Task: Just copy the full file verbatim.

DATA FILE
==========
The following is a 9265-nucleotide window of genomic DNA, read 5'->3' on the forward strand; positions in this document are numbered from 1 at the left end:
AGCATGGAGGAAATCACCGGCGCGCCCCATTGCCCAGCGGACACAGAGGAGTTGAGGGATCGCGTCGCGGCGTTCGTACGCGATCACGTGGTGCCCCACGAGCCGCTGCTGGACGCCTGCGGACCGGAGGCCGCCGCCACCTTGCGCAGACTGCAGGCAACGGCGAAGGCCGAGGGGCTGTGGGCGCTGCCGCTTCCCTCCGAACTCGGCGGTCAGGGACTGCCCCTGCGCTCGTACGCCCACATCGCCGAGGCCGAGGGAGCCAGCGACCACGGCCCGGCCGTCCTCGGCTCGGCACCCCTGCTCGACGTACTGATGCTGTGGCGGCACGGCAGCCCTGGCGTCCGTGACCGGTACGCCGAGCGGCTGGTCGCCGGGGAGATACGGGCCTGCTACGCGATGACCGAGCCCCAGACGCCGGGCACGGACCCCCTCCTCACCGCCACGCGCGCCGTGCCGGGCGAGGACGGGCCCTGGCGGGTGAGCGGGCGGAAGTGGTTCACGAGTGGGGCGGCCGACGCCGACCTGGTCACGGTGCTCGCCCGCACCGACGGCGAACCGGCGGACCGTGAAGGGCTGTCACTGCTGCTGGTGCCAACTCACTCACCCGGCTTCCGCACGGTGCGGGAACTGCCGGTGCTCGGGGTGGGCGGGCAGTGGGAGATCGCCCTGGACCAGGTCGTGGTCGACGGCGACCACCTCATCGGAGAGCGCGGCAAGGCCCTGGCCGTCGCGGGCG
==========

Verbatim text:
The following is a 9265-nucleotide window of genomic DNA, read 5'->3' on the forward strand; positions in this document are numbered from 1 at the left end:
AGCATGGAGGAAATCACCGGCGCGCCCCATTGCCCAGCGGACACAGAGGAGTTGAGGGATCGCGTCGCGGCGTTCGTACGCGATCACGTGGTGCCCCACGAGCCGCTGCTGGACGCCTGCGGACCGGAGGCCGCCGCCACCTTGCGCAGACTGCAGGCAACGGCGAAGGCCGAGGGGCTGTGGGCGCTGCCGCTTCCCTCCGAACTCGGCGGTCAGGGACTGCCCCTGCGCTCGTACGCCCACATCGCCGAGGCCGAGGGAGCCAGCGACCACGGCCCGGCCGTCCTCGGCTCGGCACCCCTGCTCGACGTACTGATGCTGTGGCGGCACGGCAGCCCTGGCGTCCGTGACCGGTACGCCGAGCGGCTGGTCGCCGGGGAGATACGGGCCTGCTACGCGATGACCGAGCCCCAGACGCCGGGCACGGACCCCCTCCTCACCGCCACGCGCGCCGTGCCGGGCGAGGACGGGCCCTGGCGGGTGAGCGGGCGGAAGTGGTTCACGAGTGGGGCGGCCGACGCCGACCTGGTCACGGTGCTCGCCCGCACCGACGGCGAACCGGCGGACCGTGAAGGGCTGTCACTGCTGCTGGTGCCAACTCACTCACCCGGCTTCCGCACGGTGCGGGAACTGCCGGTGCTCGGGGTGGGCGGGCAGTGGGAGATCGCCCTGGACCAGGTCGTGGTCGACGGCGACCACCTCATCGGAGAGCGCGGCAAGGCCCTGGCCGTCGCGGGCG